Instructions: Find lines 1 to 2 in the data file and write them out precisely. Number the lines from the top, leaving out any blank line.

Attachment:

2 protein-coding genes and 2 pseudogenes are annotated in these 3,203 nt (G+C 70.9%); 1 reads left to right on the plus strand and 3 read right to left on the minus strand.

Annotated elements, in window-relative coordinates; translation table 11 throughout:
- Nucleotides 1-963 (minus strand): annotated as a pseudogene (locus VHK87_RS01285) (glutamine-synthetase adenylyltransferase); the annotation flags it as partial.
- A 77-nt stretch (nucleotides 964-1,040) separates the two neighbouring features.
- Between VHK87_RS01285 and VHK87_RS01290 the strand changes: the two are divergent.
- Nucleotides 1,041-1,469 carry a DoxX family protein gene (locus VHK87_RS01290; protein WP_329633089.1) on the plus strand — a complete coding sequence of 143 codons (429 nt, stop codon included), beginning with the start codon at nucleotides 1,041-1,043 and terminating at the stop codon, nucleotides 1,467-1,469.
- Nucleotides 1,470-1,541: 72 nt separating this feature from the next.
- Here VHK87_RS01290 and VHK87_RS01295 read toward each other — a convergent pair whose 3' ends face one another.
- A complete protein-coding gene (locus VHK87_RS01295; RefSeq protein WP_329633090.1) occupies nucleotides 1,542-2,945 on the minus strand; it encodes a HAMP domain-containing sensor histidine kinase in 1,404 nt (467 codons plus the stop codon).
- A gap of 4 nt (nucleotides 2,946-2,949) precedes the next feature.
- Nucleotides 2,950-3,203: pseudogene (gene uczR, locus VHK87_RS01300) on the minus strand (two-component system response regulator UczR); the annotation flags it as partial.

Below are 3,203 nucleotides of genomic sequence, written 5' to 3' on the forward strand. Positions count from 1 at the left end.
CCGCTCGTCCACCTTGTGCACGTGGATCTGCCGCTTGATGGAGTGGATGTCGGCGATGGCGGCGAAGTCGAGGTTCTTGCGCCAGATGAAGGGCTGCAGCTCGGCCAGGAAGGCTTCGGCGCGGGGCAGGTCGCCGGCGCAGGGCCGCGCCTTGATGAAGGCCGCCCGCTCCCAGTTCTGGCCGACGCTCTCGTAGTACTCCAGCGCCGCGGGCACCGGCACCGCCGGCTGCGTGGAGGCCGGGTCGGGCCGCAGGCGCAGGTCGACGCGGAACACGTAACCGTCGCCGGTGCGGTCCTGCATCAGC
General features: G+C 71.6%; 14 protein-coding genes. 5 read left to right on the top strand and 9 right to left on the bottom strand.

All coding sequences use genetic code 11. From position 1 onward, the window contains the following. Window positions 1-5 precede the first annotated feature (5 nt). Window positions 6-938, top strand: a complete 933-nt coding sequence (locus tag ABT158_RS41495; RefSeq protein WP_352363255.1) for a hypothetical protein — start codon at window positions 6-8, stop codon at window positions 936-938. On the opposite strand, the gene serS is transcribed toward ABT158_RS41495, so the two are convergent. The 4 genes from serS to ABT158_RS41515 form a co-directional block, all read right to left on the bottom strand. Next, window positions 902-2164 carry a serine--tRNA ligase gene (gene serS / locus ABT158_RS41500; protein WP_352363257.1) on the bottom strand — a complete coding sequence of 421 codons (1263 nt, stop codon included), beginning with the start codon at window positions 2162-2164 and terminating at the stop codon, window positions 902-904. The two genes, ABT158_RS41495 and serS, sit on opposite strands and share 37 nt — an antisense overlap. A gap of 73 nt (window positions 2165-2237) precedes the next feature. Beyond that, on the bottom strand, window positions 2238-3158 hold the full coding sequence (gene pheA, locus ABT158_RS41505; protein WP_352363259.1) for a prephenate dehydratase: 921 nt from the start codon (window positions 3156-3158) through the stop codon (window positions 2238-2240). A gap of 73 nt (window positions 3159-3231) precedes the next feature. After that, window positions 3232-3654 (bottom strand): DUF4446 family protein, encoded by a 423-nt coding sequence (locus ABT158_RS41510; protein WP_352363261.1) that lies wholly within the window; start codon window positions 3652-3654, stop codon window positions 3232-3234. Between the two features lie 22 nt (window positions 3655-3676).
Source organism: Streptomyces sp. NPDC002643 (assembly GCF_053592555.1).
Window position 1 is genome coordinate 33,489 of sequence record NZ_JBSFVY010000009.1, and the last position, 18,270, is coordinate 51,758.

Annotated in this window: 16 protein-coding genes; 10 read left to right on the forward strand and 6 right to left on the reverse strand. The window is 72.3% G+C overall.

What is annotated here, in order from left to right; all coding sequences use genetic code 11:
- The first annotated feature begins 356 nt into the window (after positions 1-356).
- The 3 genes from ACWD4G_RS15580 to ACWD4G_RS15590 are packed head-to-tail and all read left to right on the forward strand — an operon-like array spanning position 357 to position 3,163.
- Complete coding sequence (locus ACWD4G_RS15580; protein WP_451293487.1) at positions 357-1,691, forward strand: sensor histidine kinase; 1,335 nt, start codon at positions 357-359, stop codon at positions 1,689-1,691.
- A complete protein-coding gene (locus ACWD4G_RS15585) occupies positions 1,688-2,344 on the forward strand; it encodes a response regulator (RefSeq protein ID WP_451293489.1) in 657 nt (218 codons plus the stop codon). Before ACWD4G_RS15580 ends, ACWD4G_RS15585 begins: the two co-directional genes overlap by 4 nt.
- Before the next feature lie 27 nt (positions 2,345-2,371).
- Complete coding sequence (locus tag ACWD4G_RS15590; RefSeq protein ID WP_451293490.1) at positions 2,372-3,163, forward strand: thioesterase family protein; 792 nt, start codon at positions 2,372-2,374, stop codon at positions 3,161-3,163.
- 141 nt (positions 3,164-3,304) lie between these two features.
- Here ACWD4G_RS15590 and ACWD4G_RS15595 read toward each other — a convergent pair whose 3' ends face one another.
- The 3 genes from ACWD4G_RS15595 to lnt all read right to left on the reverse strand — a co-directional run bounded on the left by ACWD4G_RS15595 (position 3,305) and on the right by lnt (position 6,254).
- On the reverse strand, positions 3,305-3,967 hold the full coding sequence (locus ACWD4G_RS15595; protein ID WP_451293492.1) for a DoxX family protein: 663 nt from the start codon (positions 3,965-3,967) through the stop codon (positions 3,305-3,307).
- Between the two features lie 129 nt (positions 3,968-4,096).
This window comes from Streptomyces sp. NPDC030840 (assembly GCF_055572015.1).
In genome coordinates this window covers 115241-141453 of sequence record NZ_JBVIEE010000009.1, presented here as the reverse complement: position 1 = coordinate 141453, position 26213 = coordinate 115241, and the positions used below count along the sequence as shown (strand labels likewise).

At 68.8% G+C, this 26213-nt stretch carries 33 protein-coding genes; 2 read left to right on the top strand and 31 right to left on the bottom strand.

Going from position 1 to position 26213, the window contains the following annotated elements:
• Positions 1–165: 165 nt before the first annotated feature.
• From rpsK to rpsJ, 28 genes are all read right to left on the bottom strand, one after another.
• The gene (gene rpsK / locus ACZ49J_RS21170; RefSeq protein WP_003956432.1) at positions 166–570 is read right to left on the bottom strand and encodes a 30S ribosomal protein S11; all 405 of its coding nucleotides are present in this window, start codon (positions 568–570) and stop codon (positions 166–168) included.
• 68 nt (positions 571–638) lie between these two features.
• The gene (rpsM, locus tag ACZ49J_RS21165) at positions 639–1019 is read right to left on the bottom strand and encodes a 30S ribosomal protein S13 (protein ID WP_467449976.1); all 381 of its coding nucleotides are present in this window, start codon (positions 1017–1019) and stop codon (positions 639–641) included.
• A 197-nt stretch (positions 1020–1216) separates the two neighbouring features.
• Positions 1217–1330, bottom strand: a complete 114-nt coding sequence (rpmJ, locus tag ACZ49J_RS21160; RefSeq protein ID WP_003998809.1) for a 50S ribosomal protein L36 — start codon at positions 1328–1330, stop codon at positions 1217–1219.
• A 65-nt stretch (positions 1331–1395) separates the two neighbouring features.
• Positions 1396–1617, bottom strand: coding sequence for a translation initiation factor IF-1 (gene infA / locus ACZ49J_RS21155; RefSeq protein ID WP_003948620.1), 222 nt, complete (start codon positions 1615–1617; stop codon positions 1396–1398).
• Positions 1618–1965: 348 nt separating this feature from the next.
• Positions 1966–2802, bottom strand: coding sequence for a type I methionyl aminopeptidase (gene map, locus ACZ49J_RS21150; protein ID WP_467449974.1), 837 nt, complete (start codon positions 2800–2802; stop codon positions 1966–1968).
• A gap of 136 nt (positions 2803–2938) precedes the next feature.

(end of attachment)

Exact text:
2 protein-coding genes and 2 pseudogenes are annotated in these 3,203 nt (G+C 70.9%); 1 reads left to right on the plus strand and 3 read right to left on the minus strand.

Annotated elements, in window-relative coordinates; translation table 11 throughout: